Friday, November 16, 2012

Measurement Error

Original Code

* It is well known that measurement error causes attenuation bias in regression analysis estimators.

* This fact appeared in the literature as early at Spearman (1904).

* Attenuation bias also known as regression dilution is the phenomenon where coefficient estimates are biased towards zero.

* We can understand this phenomona very intuitively by thinking about what measurement error means.

* It means we do not have a very good measure of what something is.

* Imagine we measure people's weight and height just by watching that person walk by.

* We will assume we know the average weight of people and we make sure our average guess is that weight.

* However, unless we are trained our guess will probably miss the mark at a large frequency.

* Thus, if we want to use our guesses of weight and height as predictors of that person's athletic ability then our estimates will suffer from potentially two problems as a result of our measurement method.

* There is the one previously mentioned, attenuation bias caused from our measures not being exact.

* How, are we going to identify the effect of 5 more pounds or 3 extra inches on athletic performance if we are incapable of accurately gaging the difference between 5 pounds or 3 inches?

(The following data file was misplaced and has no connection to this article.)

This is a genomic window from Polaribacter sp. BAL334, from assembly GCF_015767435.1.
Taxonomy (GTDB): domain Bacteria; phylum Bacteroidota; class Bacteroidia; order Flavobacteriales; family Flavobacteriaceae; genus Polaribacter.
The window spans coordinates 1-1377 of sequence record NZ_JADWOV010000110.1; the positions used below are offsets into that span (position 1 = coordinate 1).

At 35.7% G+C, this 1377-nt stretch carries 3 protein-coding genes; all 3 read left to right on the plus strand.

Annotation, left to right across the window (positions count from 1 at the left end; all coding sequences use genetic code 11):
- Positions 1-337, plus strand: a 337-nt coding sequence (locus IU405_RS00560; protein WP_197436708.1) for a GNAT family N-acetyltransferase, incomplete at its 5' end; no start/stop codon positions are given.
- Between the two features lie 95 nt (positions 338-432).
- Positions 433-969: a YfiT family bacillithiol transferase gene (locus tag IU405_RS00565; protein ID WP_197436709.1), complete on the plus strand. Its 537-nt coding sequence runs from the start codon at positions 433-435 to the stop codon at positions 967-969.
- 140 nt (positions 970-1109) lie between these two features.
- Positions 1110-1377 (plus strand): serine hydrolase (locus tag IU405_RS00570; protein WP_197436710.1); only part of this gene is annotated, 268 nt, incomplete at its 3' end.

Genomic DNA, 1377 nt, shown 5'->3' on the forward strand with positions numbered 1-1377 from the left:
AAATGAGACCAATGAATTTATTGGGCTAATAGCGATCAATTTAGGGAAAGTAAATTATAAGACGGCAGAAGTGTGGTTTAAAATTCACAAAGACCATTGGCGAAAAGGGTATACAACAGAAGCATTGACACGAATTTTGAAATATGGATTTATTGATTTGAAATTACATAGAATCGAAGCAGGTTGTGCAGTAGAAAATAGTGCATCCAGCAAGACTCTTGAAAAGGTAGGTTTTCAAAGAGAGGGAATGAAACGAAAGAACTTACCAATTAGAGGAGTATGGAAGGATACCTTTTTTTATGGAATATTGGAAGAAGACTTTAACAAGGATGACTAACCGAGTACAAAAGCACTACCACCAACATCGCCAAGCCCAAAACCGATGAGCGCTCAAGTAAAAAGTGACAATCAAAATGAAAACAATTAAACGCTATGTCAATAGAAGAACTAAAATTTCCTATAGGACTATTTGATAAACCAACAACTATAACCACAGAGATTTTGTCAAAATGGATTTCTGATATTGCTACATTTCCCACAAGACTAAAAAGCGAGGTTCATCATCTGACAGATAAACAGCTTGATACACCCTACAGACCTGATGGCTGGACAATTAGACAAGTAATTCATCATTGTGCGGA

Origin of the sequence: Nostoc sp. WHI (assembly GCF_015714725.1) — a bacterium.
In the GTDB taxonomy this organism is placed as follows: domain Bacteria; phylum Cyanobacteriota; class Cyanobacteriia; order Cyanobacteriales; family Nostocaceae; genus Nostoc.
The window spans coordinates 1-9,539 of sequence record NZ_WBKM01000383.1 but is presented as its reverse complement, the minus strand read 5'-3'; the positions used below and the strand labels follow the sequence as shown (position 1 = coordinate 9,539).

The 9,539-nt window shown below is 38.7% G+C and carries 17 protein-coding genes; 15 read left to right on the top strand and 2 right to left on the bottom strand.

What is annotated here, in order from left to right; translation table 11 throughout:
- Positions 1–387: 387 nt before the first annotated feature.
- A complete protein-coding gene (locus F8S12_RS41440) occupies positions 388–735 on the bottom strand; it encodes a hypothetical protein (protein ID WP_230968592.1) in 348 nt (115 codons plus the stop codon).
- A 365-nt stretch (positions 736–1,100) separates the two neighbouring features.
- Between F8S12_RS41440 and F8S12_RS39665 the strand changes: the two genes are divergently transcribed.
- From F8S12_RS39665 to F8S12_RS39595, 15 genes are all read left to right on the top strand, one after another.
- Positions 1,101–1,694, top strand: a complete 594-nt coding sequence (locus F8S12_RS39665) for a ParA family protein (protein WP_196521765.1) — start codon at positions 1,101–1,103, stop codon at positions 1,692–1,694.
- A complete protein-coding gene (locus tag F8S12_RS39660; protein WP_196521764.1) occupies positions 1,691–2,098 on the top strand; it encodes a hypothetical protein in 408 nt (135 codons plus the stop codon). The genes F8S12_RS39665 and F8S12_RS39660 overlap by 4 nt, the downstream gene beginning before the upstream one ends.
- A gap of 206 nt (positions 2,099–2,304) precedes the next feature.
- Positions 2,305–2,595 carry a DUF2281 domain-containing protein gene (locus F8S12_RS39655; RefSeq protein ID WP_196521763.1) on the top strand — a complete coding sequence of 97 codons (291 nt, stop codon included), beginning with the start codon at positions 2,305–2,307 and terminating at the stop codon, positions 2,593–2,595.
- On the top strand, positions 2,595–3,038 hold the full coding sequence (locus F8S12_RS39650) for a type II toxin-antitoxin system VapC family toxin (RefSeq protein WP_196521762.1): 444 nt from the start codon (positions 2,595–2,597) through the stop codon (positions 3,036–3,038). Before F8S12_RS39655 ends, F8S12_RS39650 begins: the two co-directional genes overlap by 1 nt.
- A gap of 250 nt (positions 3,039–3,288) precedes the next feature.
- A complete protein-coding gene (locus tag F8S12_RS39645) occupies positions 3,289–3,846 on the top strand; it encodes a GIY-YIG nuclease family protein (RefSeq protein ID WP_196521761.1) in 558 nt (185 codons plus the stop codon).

* The second potential source of problems is that our errors in measurement might be correlated with our unconsious assessment of the subject's athletic ability.

* That is, perhaps subjects that appear more athletic, we will guess as being taller or weighing less.

* This second issue is much more problematic than attentuation bias.

* It will cause a correlation between our errors and our explanatory variables which causes bias of an unknown form.

* In order to understand why attenuation bias exists remember  Beta=cov(x,Y)/var(x) and that the OLS coefficient of BetaHat = cov(X,Y)/var(X).

* Where the observable X = x + v.

* If we assume the error term v is uncorrelated with the outcome variable Y then cov(X,Y)=cov(x,Y)

* However, the var(X) = var(x)+var(v)

* Thus: BetaHat = cov(X,Y)/var(X) = cov(X,Y)/(var(x)+var(v)) = cov(x,Y)/(var(x)+var(v))

* Therefore: |BetaHat| < |Beta| when var(v)>0

* Let's see this in action!

set seed 101
set obs 100000

gen true_weight=165+rnormal()*30
gen measurement_error = 20*rnormal()

gen weight_observed = true_weight+measurement_error

gen u = rnormal()* 5

corr true_weight weight_observed
* We can see even with measurement error, our estimate of weight is 82% correlated with the true weight.

gen athletic_performance = 10 - .05*true_weight + u

* We expect our estimate of weight to be biased by a factor of alpha where alpha is defined as:

* alpha*|beta| = |BetaHat|

* alpha*|-.05| =|cov(x,Y)/(var(x)+var(v))|=

  qui corr true_weight athletic_performance, cov
di r(cov_12)/(30^2 + 20^2)

* = -.03469636

* Thus alpha = 70%

reg athletic_performance weight_observed

di .05 * .7
* Thus we can see the nature of our bias is very predictable under the assumption that the measurement error is uncorrelated with our outcome variable.

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